Anyway, here's the original book text:
Your false king is dead, bastard. He and all his host were smashed in seven days of battle. I have his magic sword. Tell his red whore.
Your false king’s friends are dead. Their heads upon the walls of Winterfell. Come see them, bastard. Your false king lied, and so did you. You told the world you burned the King-Beyond-the-Wall. Instead you sent him to Winterfell to steal my bride from me.
I will have my bride back. If you want Mance Rayder back, come and get him. I have him in a cage for all the north to see, proof of your lies. The cage is cold, but I have made him a warm cloak from the skins of the six whores who came with him to Winterfell.
I want my bride back. I want the false king’s queen. I want his daughter and his red witch. I want his Wildling princess. I want his little prince, the Wildling babe. And I want my Reek. Send them to me, bastard, and I will not trouble you or your black crows. Keep them from me, and I will cut out your bastard’s heart and eat it.
Ramsay Bolton, Trueborn Lord of Winterfell.
As Weiss put it in HBO's post-show reflection, Jon Snow "has to do the right thing. That's why he's Jon Snow. That's why we love him. And that's why he got himself killed." Please tell me there's no way another Jon bites the dust this season. That's not the Queen cue my heart wants right now.
Where does it go? And is this the beginning of a sustained friendship between Sansa and Jon? We already know from the trailers that Jon and the Wildling army will confront Ramsay for the much-touted battle of the bastards, a.k.a. BastardBowl. How Sansa factors in is less clear. After a few brutal encounters with the Lannisters, Petyr Baelish, and the Boltons, she's ready to reclaim Winterfell with or without Jon.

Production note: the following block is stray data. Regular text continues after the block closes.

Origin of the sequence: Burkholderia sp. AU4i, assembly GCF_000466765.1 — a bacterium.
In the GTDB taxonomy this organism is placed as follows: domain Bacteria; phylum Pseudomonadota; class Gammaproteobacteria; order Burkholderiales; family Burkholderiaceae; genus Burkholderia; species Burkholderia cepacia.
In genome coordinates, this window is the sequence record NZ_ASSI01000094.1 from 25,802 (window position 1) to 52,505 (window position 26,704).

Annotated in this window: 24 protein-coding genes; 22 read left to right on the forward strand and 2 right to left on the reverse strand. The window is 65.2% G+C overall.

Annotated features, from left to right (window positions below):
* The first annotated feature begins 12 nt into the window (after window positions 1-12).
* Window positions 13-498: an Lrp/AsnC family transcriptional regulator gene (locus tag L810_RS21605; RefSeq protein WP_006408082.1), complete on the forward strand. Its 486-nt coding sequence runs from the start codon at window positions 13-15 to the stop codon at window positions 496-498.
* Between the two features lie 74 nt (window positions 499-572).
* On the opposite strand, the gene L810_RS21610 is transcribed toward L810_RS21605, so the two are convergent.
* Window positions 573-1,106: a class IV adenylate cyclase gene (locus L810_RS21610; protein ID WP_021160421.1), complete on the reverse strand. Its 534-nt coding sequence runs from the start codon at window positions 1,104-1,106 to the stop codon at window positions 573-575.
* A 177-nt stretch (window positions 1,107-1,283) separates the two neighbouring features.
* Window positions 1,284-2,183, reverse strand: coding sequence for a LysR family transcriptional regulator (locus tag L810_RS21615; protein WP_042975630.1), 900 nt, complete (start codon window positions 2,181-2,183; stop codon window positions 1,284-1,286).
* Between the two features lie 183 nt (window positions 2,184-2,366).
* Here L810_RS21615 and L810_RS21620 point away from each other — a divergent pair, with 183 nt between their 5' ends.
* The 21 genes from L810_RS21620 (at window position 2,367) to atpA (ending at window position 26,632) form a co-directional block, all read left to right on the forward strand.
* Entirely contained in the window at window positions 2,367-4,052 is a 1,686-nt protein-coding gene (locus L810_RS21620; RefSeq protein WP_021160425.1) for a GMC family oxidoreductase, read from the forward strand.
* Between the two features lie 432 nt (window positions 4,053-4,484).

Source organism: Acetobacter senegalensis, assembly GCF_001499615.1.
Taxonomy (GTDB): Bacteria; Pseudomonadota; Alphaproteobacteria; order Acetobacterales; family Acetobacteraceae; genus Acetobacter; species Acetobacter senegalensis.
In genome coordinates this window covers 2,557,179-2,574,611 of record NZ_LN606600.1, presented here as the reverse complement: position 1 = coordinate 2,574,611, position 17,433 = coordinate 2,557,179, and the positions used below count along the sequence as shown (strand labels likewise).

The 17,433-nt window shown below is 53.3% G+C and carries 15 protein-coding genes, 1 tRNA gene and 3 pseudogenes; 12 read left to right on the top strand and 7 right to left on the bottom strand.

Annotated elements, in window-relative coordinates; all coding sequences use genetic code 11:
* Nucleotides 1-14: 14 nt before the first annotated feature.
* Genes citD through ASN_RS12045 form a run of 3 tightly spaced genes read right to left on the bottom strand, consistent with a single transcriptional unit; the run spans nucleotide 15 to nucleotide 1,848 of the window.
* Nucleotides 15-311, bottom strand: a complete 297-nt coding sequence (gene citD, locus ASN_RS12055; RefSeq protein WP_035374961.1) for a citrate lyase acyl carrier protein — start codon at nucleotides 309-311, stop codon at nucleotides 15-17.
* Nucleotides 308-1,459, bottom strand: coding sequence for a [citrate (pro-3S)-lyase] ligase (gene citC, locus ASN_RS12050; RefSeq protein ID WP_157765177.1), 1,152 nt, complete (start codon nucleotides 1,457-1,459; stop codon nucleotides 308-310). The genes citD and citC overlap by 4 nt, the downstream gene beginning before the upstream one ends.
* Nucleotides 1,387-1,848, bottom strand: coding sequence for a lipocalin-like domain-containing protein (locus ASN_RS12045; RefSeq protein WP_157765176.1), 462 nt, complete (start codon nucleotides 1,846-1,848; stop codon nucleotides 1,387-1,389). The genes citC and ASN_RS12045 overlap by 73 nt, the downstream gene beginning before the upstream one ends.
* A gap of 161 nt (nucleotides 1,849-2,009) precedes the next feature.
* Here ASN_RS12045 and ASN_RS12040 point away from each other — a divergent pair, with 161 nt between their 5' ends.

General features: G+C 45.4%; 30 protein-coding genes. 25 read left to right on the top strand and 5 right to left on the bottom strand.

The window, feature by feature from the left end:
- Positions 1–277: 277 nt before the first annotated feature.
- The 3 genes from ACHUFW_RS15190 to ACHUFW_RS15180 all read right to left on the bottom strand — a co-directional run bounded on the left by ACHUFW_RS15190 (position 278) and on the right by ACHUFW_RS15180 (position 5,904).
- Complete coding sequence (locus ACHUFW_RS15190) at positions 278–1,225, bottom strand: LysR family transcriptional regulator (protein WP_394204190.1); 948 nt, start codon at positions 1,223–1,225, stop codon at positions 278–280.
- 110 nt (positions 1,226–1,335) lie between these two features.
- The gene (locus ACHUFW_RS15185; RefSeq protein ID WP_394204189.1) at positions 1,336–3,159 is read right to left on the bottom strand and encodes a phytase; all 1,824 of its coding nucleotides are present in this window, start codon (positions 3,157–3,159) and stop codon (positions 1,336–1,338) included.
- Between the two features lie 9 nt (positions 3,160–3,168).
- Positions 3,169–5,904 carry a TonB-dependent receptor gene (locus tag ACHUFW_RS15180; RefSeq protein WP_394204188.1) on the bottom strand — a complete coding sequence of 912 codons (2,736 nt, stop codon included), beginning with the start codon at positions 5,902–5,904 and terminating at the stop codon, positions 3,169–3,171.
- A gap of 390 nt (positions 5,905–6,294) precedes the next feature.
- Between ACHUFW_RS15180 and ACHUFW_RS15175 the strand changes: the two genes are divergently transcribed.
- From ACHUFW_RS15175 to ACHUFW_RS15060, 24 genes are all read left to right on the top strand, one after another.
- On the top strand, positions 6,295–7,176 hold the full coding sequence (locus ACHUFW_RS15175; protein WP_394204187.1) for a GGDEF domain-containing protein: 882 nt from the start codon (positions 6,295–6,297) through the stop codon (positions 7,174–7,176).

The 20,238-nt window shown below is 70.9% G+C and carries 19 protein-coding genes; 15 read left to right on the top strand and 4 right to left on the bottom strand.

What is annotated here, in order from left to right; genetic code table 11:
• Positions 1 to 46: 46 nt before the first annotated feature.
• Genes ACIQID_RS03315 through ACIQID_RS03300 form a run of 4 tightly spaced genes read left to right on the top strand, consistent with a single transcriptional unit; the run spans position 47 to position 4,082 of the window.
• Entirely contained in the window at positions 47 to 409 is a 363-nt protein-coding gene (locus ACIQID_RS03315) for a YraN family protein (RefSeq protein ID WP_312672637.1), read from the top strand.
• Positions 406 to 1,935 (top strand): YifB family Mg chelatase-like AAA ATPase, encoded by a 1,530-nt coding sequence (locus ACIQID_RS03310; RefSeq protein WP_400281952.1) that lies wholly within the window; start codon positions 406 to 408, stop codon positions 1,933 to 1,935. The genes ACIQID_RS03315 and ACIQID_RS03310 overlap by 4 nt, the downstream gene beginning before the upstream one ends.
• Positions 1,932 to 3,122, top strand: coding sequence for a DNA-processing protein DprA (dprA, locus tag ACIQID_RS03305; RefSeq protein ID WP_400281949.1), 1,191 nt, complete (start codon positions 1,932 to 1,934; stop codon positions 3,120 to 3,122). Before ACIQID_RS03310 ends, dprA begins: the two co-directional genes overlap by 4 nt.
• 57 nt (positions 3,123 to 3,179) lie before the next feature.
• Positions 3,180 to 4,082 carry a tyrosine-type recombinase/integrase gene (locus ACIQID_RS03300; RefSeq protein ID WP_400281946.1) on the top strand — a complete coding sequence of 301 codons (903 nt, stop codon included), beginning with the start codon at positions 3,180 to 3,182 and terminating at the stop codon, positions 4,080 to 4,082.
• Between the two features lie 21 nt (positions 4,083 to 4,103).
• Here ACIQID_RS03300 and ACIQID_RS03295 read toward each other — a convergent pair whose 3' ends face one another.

What she lacks in Arya's fighting skills, she makes up for with regal instincts. Sansa has a greater lay of the land than the rest of our players. And she's matured -- the Sansa of Season 1 would never have touched a bite of her Castle Black gruel. In "Book of the Stranger," she stomachs it, she wisely declaring, "There are more important things to think about."
Winterfell could be where Sansa's story ends, filling Ned's absence, rising to ruler status, and welcoming Bran back into the fold if he makes his way back from beyond the Wall. Chances are, it won't be that simple.
Theories in play suggest Jon makes a run all the way to King's Landing -- or wherever the final battle against the White Walkers takes place. If so, I already miss Sansa by his side. Maybe a fiery Daenerys Targaryen could fill the void. It'd be a different kind of warm and fuzzy -- let's hope Jon's actually a Targaryen if Drogon decides to nuzzle him -- but maybe.
The Game of Thrones happy ending will be a blazing inferno of flames, blood, and melted White Walkers. But as long as Sansa and Jon make it to the end, I'll be smiling.
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Matt Patches is Thrillist’s Entertainment Editor. He previously wrote for Grantland, Esquire.com, Vulture, The Hollywood Reporter, and The Guardian. He thinks that Ramsay guy's a real bastard! Find him on Twitter @misterpatches.